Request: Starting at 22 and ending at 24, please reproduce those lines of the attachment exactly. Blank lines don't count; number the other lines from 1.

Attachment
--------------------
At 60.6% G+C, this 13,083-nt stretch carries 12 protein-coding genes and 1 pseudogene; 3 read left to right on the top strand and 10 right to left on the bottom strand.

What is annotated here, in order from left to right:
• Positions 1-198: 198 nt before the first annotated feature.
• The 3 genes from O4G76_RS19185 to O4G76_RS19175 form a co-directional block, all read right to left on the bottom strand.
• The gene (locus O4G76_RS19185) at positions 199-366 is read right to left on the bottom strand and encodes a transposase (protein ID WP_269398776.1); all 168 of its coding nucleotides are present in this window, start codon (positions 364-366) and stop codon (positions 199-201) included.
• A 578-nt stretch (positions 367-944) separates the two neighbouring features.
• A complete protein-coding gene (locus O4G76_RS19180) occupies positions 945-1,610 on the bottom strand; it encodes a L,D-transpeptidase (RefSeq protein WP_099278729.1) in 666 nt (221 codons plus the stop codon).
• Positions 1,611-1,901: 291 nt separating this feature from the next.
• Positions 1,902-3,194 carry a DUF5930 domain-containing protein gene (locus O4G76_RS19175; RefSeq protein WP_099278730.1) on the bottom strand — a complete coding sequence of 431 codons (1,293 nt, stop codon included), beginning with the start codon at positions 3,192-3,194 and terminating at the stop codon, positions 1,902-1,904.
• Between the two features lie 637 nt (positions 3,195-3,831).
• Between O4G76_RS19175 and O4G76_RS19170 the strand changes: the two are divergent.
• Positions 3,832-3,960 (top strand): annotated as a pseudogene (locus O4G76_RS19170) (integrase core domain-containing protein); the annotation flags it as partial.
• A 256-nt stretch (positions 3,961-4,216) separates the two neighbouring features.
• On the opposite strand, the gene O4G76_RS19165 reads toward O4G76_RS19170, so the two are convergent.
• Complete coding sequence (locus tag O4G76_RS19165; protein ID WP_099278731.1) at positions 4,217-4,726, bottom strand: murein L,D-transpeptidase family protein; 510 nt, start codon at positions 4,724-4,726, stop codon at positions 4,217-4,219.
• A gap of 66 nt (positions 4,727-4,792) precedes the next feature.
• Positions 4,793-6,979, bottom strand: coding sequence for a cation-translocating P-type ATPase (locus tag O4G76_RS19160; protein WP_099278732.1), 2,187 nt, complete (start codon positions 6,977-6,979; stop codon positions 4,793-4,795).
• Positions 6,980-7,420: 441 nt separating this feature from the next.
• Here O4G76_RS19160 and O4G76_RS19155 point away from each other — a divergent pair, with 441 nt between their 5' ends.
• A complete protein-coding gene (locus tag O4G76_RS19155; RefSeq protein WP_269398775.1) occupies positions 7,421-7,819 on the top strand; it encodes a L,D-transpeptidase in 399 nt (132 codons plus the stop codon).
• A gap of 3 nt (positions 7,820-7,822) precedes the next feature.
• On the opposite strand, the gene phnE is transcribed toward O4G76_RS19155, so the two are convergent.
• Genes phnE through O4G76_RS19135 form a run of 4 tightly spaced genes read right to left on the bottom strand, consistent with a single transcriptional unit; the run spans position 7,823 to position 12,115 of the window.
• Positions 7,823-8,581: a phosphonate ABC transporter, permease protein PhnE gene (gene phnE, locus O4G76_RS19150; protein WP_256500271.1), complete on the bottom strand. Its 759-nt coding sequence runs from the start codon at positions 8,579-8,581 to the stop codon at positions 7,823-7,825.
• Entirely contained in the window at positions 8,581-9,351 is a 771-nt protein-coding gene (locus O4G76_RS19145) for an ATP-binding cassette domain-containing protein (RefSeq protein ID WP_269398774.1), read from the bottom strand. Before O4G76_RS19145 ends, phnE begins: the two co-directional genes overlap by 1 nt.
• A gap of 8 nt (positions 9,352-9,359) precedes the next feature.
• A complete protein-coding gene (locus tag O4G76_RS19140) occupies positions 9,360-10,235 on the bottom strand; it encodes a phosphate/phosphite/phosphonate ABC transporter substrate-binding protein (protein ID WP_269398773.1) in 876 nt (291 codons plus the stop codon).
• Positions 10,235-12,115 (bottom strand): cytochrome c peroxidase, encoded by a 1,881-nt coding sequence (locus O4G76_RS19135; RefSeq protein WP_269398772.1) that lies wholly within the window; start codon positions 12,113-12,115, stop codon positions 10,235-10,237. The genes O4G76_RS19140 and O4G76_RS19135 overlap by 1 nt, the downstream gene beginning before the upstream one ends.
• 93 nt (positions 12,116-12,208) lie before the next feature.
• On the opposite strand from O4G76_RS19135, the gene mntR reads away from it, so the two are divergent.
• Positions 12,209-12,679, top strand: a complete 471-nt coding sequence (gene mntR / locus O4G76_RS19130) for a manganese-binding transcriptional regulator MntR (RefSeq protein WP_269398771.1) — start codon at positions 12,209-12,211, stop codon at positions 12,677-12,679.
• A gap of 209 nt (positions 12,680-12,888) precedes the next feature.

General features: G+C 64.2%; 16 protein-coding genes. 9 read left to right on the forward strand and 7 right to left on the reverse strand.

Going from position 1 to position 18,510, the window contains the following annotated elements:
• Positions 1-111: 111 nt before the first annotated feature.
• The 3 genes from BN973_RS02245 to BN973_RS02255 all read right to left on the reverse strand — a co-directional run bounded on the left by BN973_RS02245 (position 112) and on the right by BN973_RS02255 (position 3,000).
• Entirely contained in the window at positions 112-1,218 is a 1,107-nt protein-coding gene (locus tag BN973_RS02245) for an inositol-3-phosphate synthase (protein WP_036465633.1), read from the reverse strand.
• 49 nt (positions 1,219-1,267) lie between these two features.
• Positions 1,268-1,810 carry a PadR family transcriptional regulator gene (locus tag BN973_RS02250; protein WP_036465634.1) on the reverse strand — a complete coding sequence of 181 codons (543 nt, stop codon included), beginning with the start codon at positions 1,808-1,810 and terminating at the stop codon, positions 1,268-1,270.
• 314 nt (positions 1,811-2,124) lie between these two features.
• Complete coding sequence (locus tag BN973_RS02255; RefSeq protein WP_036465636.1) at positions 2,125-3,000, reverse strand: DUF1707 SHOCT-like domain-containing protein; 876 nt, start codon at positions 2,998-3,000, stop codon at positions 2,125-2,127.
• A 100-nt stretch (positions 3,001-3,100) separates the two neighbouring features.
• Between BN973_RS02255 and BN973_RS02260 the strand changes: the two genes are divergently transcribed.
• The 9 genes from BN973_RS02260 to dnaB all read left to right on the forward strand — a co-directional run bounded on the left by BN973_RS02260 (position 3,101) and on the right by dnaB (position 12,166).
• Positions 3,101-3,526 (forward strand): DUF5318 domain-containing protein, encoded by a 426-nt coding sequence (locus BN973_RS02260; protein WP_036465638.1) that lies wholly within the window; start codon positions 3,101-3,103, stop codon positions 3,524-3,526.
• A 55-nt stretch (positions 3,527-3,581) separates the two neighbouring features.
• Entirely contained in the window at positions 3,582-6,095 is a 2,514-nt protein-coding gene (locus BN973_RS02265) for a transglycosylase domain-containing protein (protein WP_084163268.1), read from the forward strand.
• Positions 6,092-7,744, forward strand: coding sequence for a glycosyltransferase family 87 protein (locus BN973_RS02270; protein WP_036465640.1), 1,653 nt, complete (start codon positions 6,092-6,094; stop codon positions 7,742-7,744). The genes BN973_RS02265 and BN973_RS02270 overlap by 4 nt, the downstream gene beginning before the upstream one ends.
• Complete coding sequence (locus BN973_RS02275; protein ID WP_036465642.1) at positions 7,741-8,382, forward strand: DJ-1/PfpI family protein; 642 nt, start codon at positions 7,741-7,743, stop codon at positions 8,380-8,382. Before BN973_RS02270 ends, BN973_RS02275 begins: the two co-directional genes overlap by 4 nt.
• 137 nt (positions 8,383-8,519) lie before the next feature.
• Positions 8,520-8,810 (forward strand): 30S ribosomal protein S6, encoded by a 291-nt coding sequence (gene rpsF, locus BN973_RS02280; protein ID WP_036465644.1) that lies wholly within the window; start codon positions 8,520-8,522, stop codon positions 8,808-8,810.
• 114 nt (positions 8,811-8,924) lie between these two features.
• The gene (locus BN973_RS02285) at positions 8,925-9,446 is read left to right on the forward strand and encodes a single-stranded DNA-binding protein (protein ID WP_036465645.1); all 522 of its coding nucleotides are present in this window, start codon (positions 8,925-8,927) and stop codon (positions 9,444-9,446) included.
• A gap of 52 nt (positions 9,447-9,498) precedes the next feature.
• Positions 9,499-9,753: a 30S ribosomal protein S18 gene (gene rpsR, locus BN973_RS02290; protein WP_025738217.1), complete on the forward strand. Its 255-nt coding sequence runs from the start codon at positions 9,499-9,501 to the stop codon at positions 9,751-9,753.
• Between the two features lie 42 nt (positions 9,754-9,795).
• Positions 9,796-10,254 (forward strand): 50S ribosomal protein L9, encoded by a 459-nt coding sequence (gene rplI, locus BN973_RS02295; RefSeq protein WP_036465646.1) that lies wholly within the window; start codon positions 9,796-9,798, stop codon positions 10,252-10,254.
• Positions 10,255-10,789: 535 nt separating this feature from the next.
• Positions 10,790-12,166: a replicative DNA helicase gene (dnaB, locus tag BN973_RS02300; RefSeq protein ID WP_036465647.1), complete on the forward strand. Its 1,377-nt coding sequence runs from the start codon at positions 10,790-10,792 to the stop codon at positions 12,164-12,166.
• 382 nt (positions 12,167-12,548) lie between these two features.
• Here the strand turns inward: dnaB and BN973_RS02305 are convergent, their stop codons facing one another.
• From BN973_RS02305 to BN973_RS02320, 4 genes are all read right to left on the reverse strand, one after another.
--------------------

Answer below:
• On the opposite strand, the gene phnE is transcribed toward O4G76_RS19155, so the two are convergent.
• Genes phnE through O4G76_RS19135 form a run of 4 tightly spaced genes read right to left on the bottom strand, consistent with a single transcriptional unit; the run spans position 7,823 to position 12,115 of the window.
• Positions 7,823-8,581: a phosphonate ABC transporter, permease protein PhnE gene (gene phnE, locus O4G76_RS19150; protein WP_256500271.1), complete on the bottom strand. Its 759-nt coding sequence runs from the start codon at positions 8,579-8,581 to the stop codon at positions 7,823-7,825.